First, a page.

The Healing Center is a medical marijuana dispensary with offices in Monroeville, Washington and Cranberry Twp. It began operations in June 2018.


Nicole Hawthorne and Linear Riley are representatives of Kine Hearts Magazine, one of the groups that sponsored the Medical Marijuana Health Fair. (Charlotte Hopkins photo/special to Tube City Almanac)

Other sponsors on Sunday's event included 4 Human Kind and its magazine, Kine Hearts.

The group 4 Human Kind is a grassroots organization dedicated to educating the public on marijuana, while Kine Hearts is focused on medical uses of cannabis. The magazine's Canna-Get-a-Witness column details first-person stories of people with a variety of medical conditions that they say were relieved through the use or CBD oil and marijuana.


Obtaining a Medical Marijuana Card

The Pennsylvania Department of Health has certified 21 conditions for which patients may be eligible to use medical marijuana:

  • Amyotrophic Lateral Sclerosis (also known as "Lou Gehrig's disease")

  • Addiction Substitute Therapy (Opioid reduction)

  • Autism

  • Cancer, including cancers in remission

  • Crohn's Disease

  • Damage to the Nervous Tissue of the Central Nervous System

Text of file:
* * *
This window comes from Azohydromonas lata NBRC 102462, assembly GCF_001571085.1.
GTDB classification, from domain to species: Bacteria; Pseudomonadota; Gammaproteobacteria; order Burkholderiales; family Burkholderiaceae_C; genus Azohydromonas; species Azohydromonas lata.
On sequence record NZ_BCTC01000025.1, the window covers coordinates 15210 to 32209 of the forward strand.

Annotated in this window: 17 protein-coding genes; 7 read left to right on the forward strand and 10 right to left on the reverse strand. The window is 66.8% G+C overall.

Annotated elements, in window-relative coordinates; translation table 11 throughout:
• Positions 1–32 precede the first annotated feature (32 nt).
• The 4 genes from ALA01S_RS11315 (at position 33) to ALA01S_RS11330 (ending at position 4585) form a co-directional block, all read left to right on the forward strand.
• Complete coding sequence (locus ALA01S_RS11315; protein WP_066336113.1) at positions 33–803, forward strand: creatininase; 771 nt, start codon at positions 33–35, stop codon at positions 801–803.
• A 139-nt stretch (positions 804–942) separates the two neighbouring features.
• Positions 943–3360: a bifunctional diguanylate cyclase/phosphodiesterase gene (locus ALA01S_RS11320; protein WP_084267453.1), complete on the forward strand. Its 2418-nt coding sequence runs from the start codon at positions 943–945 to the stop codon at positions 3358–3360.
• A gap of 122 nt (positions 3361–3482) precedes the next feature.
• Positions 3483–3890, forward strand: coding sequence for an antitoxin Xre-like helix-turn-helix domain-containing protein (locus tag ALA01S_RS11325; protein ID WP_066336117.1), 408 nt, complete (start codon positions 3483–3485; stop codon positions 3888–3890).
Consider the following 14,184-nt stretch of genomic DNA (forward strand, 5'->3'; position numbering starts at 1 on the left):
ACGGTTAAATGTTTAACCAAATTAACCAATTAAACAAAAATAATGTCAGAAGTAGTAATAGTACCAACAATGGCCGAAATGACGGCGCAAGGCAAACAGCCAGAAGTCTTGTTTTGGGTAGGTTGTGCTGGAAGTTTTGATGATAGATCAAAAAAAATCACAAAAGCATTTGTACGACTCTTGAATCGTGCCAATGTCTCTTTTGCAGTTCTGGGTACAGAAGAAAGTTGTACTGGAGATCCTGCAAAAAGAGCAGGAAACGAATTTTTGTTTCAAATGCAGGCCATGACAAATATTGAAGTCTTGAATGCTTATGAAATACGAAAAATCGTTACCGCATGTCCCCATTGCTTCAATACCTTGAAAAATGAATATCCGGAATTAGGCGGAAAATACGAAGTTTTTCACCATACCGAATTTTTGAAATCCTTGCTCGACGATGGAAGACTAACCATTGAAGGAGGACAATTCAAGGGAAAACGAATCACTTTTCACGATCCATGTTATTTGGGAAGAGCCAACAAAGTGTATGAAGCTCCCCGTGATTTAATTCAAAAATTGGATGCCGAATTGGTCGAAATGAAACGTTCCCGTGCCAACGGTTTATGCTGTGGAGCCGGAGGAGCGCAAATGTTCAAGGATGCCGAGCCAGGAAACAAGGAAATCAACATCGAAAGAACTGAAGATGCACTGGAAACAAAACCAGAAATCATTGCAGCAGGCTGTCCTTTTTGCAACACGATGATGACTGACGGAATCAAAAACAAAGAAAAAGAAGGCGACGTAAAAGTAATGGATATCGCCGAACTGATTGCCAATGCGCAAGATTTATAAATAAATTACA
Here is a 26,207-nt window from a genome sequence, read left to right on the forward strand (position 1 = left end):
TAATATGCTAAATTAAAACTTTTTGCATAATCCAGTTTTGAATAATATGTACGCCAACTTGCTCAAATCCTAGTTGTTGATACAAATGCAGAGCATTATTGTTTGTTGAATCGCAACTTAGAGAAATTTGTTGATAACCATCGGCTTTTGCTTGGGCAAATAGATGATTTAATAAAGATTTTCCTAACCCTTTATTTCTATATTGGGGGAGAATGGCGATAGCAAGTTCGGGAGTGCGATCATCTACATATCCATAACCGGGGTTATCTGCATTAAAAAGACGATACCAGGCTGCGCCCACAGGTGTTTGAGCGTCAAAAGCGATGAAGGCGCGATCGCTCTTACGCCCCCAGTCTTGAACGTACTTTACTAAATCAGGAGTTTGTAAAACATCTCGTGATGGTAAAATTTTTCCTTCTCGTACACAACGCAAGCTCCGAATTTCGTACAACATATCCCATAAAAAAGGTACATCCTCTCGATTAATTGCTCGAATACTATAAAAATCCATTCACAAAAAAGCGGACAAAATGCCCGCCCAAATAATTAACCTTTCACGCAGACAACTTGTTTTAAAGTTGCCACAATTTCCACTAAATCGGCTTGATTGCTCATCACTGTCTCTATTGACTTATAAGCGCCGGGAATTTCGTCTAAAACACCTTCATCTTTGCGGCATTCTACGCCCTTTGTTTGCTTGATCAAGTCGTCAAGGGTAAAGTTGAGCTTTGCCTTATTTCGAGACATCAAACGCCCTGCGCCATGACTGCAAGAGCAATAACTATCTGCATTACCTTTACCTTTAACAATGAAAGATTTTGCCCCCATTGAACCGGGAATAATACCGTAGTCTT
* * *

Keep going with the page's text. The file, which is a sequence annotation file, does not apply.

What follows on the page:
• Dyskinetic and Spastic Movement Disorders

  • Epilepsy

  • Glaucoma

  • HIV/AIDS

  • Huntington's Disease

  • Inflammatory Bowel Disease

  • Intractable Seizures

  • Multiple Sclerosis

  • Neurodegenerative Diseases

  • Neuropathies

  • Parkinson's Disease

  • Post-Traumatic Stress Disorder

  • Severe Chronic Pain

  • Sickle Cell Anemia

  • Terminal Illnesses

Medicinal marijuana comes in the forms of pills, oils, topical forms (gels, creams, ointments), vapes or nebulizers, tinctures, and liquids.

There are four steps that patients need to take before they can obtain the card. They first must register for the Medical Marijuana Program at medicalmarijuana.pa.gov. Then they must obtain a physician's certification that they suffer from one of the 21 medical conditions, and pay for the cost of the ID card. After the ID card is obtained, they may purchase medical marijuana.

Recreational use of marijuana is not legal in Pennsylvania.


Bonnie Heyman of PurePenn's sales department and Gina Rosso, community liaison, represented Moxie at Sunday's health fair. (Charlotte Hopkins photo/special to Tube City Almanac)


Correction: This story was corrected after publication to note that Greenleaf Compassion is a clinic as well as a dispensary, and to clarify that 25 facilities, not 12, have been licensed in Pennsylvania to produce medical marijuana. We apologize for any confusion. Thank you to Sven Hosford of Dispense Magazine for spotting the errors.

Charlotte Hopkins is a freelance writer from West Elizabeth. She may be reached at domyno83@yahoo.com. Editor Jason Togyer contributed to this story. He may be reached at jtogyer@gmail.com.

Originally published April 30, 2019.